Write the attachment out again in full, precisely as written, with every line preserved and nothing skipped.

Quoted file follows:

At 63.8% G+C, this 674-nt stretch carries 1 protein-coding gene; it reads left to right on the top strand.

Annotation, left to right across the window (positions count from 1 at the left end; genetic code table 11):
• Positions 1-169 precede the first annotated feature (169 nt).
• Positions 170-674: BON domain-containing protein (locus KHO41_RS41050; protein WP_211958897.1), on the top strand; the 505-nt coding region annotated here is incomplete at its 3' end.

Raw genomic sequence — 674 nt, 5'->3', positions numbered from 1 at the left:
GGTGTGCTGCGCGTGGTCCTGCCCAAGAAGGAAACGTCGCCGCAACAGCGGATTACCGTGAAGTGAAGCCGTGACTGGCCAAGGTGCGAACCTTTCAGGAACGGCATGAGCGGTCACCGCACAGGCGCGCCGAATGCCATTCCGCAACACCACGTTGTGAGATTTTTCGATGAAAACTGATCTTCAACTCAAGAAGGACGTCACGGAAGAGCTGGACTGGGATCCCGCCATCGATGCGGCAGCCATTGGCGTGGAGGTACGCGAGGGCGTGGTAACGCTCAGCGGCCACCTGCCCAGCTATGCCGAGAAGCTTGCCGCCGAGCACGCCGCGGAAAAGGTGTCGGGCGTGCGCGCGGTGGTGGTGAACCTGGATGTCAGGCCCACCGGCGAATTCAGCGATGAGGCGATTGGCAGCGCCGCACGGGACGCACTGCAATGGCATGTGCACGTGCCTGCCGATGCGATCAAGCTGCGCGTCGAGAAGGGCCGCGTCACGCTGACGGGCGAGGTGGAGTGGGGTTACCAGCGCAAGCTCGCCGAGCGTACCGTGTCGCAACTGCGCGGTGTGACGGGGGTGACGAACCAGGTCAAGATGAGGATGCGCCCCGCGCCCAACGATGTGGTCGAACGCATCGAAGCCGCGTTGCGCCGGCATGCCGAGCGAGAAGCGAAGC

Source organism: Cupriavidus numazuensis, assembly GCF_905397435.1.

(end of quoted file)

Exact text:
At 63.8% G+C, this 674-nt stretch carries 1 protein-coding gene; it reads left to right on the top strand.

Annotation, left to right across the window (positions count from 1 at the left end; genetic code table 11):
• Positions 1-169 precede the first annotated feature (169 nt).
• Positions 170-674: BON domain-containing protein (locus KHO41_RS41050; protein WP_211958897.1), on the top strand; the 505-nt coding region annotated here is incomplete at its 3' end.

Raw genomic sequence — 674 nt, 5'->3', positions numbered from 1 at the left:
GGTGTGCTGCGCGTGGTCCTGCCCAAGAAGGAAACGTCGCCGCAACAGCGGATTACCGTGAAGTGAAGCCGTGACTGGCCAAGGTGCGAACCTTTCAGGAACGGCATGAGCGGTCACCGCACAGGCGCGCCGAATGCCATTCCGCAACACCACGTTGTGAGATTTTTCGATGAAAACTGATCTTCAACTCAAGAAGGACGTCACGGAAGAGCTGGACTGGGATCCCGCCATCGATGCGGCAGCCATTGGCGTGGAGGTACGCGAGGGCGTGGTAACGCTCAGCGGCCACCTGCCCAGCTATGCCGAGAAGCTTGCCGCCGAGCACGCCGCGGAAAAGGTGTCGGGCGTGCGCGCGGTGGTGGTGAACCTGGATGTCAGGCCCACCGGCGAATTCAGCGATGAGGCGATTGGCAGCGCCGCACGGGACGCACTGCAATGGCATGTGCACGTGCCTGCCGATGCGATCAAGCTGCGCGTCGAGAAGGGCCGCGTCACGCTGACGGGCGAGGTGGAGTGGGGTTACCAGCGCAAGCTCGCCGAGCGTACCGTGTCGCAACTGCGCGGTGTGACGGGGGTGACGAACCAGGTCAAGATGAGGATGCGCCCCGCGCCCAACGATGTGGTCGAACGCATCGAAGCCGCGTTGCGCCGGCATGCCGAGCGAGAAGCGAAGC

Source organism: Cupriavidus numazuensis, assembly GCF_905397435.1.